Real talk: Check-ups and vaccinations are super important, y’all. Early screening means early detection means getting a jump on treatment before infections spread or compound. Check in to be sure your family and friends are getting the routine immunizations and screenings they need!

Let’s be smart about this, ladies: We are generally social beings, so why not use it for a good? Let’s say you already text the group text with dog pictures 10 times a day (me). Try throwing in a reminder every once in a while to drink water, go on a walk or make that doctor’s appointment you’ve been putting off. Get on Facebook and share an article with free flu shot clinic locations. Send your sister healthy lunch recipes you can make super cheaply (because let’s be real…we’re broke).

Establishing accountability from a place of genuine concern is a trend I’m all over. I love you — of course I want to make sure you live forever!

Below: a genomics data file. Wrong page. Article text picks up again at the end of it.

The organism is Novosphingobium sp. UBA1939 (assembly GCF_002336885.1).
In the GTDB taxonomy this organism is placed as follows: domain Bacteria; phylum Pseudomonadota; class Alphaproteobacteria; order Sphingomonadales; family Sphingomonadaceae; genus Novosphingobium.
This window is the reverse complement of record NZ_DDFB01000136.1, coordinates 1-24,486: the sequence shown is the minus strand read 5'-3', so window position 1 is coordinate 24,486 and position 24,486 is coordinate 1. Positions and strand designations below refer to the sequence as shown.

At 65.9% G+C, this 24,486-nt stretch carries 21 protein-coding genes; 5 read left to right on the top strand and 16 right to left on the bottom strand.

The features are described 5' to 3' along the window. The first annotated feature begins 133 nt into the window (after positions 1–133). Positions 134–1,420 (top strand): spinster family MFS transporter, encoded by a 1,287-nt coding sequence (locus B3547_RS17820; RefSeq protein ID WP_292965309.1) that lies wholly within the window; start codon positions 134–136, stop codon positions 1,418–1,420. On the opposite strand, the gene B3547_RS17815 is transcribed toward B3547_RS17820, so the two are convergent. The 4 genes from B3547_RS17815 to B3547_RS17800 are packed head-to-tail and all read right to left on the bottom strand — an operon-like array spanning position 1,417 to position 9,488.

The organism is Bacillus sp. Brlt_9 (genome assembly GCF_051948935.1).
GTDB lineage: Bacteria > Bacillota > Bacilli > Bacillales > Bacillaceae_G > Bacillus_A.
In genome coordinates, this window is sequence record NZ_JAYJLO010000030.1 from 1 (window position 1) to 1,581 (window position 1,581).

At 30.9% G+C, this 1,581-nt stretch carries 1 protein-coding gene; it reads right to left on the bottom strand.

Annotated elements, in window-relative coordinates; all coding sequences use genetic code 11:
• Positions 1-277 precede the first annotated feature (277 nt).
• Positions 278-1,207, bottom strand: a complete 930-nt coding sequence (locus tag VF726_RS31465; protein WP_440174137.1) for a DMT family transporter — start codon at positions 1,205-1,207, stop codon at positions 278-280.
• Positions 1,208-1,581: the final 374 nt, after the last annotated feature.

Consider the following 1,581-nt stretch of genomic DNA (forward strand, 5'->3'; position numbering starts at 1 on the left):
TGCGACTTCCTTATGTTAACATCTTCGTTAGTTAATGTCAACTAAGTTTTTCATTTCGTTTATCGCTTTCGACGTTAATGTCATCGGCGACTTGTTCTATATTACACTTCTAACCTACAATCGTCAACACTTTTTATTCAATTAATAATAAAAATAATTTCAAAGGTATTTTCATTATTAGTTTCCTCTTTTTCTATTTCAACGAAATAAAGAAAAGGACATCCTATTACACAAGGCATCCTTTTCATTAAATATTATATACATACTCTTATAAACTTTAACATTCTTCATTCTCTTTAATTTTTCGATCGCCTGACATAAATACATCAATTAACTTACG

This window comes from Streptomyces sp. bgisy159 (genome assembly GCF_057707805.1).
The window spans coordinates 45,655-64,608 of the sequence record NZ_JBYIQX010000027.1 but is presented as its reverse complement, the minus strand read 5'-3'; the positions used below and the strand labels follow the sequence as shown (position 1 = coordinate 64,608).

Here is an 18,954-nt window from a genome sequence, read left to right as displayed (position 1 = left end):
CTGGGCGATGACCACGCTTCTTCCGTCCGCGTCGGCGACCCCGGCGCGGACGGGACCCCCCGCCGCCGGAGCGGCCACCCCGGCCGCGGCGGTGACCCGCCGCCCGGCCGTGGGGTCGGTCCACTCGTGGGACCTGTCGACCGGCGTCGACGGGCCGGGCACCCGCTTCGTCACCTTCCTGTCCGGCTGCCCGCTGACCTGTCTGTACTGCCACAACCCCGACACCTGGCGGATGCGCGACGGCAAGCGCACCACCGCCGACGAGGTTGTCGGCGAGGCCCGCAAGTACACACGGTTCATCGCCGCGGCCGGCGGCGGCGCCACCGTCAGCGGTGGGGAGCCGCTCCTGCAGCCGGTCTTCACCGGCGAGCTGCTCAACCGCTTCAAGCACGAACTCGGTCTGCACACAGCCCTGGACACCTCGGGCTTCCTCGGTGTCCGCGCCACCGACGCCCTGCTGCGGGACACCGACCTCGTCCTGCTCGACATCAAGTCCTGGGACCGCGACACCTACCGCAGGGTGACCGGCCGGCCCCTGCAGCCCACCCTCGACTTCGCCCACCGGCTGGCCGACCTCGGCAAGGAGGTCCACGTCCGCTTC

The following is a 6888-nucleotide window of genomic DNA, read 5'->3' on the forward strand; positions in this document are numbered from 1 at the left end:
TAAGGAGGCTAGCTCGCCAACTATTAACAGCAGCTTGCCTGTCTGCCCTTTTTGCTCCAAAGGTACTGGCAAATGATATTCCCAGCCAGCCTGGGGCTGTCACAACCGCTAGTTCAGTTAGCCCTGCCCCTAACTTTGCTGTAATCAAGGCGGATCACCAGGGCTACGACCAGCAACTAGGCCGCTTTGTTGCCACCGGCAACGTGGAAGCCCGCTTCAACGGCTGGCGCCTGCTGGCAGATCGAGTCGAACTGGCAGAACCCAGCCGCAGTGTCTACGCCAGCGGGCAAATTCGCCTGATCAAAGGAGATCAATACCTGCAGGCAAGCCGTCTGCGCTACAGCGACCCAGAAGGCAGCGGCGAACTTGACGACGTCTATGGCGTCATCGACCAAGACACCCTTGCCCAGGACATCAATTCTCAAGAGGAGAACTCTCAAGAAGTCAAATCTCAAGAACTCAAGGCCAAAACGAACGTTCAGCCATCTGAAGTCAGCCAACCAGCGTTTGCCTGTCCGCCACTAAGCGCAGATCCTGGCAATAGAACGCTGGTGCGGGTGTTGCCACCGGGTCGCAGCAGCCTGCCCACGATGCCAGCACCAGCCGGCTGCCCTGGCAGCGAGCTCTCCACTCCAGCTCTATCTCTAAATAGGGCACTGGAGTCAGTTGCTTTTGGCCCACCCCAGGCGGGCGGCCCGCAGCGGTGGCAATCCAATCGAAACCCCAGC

Oscar Women's CheckupsLRG
Infographic courtesy of Oscar Insurance
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Chickens With No Heads (or: Why I Want To Be Productive)

Recently, I’ve felt like a headless chicken on a hamster wheel. Let’s all take a second to imagine that scenario.

I know how to write block letters as fast as I can write in print or cursive. I am a bargain hunter. I make a mean veggie egg scramble. I have a welcoming personality (right?). 

I have a lot of good traits.
Productivity is not one of them.

Don’t get me wrong — I mean well. I understand the concept of time-management. It’s in the application to my real-time life that I run into problems.